Not sure what the big deal is here. The experience described in this article has not been my own experience with AT&T. I can send MMS now – well, I haven’t tried video, but definitely photo MMS is working fine, or else I would not be able to send photos from my phone to Facebook. I never have a problem with coverage, except this one spot on Captiva where EVERYONE has a problem with coverage, whether they are with AT&T or not. And finally, tethering is a function of an application for my phone (Nokia E71), and has nothing to do with whether or not AT&T “has” or offers tethering.
It’s true that in the USA, we seem to be horribly behind the times in terms of technology, expecially mobile phones and mobile computing. Europe and Asia are light years ahead in terms of what is available to the consumer as well as the consumers’ technical skills. I’m not sure, especially with the tethering thing, why AT&T has to absorb all the fault and blame for the deficits that were highlighted by Apple. If the consumer doesn’t like what’s being offered, they can change it. I loved my Blackberry that came with my AT&T service, but it didn’t go far enough. So I got an unlocked E71 off Amazon to use with my AT&T 3G, months and months before AT&T decided to offer the E71x. A whole different world of applications and functionality opened before me once I wasn’t working under the restrictions of AT&T’s engineered handset.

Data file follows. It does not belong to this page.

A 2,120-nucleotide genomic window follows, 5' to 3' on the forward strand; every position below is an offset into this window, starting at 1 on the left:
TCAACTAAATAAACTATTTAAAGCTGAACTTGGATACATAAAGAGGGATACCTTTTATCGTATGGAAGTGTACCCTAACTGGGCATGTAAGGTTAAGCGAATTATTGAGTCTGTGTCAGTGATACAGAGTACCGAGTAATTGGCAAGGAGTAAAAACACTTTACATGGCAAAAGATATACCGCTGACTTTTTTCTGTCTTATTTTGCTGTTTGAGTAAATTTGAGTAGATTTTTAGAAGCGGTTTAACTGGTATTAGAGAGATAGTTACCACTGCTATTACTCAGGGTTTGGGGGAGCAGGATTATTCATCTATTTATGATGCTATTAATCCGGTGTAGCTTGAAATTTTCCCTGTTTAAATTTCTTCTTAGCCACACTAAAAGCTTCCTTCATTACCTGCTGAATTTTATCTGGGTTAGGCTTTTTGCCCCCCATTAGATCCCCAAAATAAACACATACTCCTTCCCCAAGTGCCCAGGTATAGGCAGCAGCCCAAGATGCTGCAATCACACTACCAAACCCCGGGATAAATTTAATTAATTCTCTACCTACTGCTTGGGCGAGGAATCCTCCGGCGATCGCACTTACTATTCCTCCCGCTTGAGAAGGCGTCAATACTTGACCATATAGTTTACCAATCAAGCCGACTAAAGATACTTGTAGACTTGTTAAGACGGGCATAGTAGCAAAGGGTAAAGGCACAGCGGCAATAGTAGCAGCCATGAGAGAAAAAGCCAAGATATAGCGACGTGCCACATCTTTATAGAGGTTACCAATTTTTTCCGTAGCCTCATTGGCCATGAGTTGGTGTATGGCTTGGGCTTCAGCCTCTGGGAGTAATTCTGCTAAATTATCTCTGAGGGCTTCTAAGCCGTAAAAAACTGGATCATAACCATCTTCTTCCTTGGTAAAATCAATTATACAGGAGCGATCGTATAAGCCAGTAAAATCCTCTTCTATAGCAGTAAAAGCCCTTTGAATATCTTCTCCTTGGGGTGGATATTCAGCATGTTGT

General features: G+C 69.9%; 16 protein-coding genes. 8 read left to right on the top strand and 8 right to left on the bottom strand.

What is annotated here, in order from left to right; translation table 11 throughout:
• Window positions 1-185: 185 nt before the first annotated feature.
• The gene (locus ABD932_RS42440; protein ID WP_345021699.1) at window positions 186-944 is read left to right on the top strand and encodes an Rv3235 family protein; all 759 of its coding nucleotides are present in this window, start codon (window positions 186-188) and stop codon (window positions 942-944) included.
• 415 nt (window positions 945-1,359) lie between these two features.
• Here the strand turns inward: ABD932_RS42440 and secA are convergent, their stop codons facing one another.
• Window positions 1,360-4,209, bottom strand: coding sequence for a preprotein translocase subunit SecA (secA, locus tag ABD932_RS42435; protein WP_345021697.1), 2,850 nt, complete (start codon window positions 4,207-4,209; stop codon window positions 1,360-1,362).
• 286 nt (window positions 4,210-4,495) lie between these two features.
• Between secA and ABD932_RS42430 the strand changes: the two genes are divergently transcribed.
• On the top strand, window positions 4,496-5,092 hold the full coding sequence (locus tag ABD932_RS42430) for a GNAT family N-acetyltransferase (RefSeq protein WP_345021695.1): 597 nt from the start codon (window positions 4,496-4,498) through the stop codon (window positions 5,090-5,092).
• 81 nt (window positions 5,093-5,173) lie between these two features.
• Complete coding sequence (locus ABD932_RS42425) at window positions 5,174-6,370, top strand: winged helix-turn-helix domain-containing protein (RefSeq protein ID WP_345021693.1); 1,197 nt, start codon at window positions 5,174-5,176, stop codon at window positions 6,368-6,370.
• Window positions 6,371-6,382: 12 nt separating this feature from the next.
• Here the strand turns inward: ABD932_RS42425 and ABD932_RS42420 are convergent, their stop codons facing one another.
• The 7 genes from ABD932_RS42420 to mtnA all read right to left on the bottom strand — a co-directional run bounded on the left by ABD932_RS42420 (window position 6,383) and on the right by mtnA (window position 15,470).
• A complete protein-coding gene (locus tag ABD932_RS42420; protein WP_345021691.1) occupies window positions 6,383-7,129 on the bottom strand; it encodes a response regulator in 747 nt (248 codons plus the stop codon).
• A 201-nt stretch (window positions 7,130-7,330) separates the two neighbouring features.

The rest of America is free to do this too! In my opinion, BusinessWeek and Apple haven’t spread the blame around enough. Some of it is on the American public for swallowing the pablum that’s offered and not looking/thinking outside the box. Maybe this is just another symptom of the general wail that periodically arises over education in this country as compared to overseas. We need to become a bit more geekish – it will help to make us competitive.